Consuming beans and pulses is very much recommended, as they are excellent plant-based protein sources. They are packed with essential nutrients, including vitamins (such as B vitamins), provide a steady release of energy and help to regulate blood sugar levels. Eating at least two portions of fish per week and prioritizing lean cuts of meat and kinless poultry is also advisable.
Consuming avocados, olive oil, nuts, seeds, fatty fish, and coconut oil will provide sustained energy and promote heart health. They are rich in monounsaturated and polyunsaturated fats and beneficial omega-3 fatty acids, enhancing cognitive function and sustained energy levels during flights.
The World Health Organization recommends consuming at least 400 grams of fruits and vegetables daily, or roughly five portions (each about 80 grams). You can make a colorful salad with greens, tomatoes, carrots, and bell peppers (use your imagination for the ingredients) or enjoy a piece of fruit as a snack.
Exclude unhealthy options
Of course, avoiding “trans” fats that affect cholesterol levels, cutting back on saturated fats (fatty cuts of meat, full-fat dairy products like butter, cheese, and whole milk), baked goods, fried food, and similar, is essential for maintaining optimal well-being. The same applies to high-sugar foods and drinks, alcohol, salty snacks, and caffeine. Fully excluding all this extremely hazardous combination is hardly possible, but at least ensuring moderate intake should be doable with a little effort.
Be cautious with seafood
Last but not least, be cautious about seafood, particularly shellfish, especially in regions with varying sanitary standards.
To sum up, rest, exercise, and a healthy diet should be the top three pillars on which every pilot should focus to operate aircraft safely.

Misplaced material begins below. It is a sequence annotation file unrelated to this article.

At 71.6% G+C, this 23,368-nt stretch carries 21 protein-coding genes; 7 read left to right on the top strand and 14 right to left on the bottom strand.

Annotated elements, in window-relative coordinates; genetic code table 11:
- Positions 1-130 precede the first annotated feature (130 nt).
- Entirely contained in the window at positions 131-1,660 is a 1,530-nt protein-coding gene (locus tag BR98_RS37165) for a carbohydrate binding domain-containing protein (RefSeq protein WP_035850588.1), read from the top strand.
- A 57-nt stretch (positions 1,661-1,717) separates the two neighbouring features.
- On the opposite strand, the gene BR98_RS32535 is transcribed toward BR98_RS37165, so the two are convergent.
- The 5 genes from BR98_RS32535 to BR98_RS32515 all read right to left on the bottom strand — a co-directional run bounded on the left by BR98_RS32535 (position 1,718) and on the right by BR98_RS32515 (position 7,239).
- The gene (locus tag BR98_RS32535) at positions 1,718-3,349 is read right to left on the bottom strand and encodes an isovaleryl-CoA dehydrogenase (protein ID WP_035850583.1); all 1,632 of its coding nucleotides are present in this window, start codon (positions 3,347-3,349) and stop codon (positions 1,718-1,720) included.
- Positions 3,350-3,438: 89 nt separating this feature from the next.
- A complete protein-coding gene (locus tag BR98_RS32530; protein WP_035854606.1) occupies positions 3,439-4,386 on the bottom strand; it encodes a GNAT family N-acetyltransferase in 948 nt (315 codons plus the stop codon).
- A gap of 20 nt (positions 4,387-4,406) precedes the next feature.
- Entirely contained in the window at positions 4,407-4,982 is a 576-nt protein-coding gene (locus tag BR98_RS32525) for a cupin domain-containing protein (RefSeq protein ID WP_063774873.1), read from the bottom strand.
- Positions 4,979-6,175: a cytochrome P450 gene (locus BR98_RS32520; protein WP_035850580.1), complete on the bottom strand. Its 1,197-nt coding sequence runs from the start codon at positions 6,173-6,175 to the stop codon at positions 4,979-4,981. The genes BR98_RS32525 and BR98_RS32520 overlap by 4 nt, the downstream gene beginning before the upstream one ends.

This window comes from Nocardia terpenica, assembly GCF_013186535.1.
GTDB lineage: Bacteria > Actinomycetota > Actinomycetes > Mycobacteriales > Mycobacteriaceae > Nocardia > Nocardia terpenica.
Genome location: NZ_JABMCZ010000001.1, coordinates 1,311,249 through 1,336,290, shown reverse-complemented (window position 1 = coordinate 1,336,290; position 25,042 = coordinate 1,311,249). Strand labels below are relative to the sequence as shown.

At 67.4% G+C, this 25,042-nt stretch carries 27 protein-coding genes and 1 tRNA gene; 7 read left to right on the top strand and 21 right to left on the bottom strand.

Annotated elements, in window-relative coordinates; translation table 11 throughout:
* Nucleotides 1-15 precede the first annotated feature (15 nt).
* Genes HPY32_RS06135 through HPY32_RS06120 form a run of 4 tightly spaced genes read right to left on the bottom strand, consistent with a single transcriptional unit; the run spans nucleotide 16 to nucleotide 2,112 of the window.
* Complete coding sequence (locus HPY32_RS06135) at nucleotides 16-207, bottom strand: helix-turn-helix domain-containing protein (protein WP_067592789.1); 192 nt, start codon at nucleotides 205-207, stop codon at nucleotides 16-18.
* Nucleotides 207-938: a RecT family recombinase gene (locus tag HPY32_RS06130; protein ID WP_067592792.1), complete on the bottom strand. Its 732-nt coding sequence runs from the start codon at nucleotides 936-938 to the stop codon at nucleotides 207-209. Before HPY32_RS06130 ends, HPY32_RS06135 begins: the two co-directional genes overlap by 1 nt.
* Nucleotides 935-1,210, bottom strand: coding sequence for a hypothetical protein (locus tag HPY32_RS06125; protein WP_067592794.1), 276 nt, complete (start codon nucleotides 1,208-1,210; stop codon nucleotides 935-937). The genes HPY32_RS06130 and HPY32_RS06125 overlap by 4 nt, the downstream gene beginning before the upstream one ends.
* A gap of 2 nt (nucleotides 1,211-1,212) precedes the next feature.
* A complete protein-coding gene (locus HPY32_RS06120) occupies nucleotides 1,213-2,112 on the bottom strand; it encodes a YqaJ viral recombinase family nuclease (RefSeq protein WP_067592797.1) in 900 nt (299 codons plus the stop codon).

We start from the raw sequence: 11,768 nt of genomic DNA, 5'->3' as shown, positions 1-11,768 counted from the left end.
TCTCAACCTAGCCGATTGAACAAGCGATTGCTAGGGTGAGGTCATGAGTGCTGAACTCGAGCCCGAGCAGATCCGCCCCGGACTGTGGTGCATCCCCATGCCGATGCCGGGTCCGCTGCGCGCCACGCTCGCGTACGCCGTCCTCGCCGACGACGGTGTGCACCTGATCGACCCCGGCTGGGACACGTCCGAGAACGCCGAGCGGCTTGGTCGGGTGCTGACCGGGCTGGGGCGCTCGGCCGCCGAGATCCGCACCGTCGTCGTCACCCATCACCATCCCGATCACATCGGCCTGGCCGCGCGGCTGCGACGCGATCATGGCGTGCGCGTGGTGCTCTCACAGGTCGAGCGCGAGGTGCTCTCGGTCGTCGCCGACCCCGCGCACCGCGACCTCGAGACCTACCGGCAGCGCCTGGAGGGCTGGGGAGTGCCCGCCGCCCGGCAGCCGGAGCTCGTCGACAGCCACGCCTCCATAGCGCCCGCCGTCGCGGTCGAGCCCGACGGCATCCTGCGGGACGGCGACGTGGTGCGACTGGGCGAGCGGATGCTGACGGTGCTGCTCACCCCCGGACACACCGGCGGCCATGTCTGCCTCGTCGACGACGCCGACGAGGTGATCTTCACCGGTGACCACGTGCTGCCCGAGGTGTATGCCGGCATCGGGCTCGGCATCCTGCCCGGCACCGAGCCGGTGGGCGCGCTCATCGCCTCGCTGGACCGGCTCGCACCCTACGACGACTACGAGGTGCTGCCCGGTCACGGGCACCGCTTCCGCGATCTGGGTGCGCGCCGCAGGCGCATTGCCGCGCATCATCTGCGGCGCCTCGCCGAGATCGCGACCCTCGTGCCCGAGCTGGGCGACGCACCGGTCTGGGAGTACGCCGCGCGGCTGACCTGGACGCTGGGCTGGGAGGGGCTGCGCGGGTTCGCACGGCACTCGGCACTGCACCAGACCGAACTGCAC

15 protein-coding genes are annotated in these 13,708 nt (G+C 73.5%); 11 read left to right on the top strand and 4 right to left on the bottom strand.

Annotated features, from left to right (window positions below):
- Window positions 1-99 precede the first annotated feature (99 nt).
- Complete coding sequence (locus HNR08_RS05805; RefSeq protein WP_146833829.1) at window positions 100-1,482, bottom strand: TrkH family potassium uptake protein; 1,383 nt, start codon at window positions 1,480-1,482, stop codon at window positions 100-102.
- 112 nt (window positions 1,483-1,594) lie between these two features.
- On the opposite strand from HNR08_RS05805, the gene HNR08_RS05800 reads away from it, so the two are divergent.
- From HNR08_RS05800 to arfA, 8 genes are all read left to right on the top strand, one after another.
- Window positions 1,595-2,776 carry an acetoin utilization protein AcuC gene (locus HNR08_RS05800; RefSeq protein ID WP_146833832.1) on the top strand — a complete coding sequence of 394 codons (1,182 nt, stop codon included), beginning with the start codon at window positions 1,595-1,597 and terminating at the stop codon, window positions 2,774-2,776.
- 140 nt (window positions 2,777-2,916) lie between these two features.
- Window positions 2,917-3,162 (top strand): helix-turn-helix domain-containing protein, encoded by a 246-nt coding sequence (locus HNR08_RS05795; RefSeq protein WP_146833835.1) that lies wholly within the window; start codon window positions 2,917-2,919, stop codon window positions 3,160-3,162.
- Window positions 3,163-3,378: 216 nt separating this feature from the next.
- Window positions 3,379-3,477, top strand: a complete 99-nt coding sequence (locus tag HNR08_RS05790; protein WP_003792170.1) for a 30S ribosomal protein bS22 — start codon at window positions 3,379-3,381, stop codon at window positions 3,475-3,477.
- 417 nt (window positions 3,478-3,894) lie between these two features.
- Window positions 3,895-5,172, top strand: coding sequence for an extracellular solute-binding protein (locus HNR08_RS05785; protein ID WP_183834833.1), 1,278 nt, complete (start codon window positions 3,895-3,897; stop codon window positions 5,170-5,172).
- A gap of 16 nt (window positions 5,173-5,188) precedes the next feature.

Listen to the advice from a flying pilot
Rida Rais, a First Officer at Avion Express, when asked about the “healthiness” of his lifestyle, said: “Typically, I sleep an average of 8 hours, although it might be less on early morning duty days and more during my days off. I prioritize a healthy diet with balanced nutrition and plenty of vitamins. Additionally, I exercise 3 to 4 times weekly, including running and other workouts, to keep myself fit.”
Protect hearing and vision
The main concern with hearing loss is the risk of making the pilot unable to communicate clearly and an increased chance of misunderstanding an ATC instruction. Loss of vision, analogous to hearing, causes significant aviation safety risks and disrupts good pilot performance.
Invest in high-quality headsets
First and foremost, invest in high-quality noise-canceling headsets that reduce noise effectively. Wear them consistently, especially in environments with much ambient noise, such as in the cockpit or runway. Outside the aircraft, consider using custom-fitted earplugs when exposed to loud noises.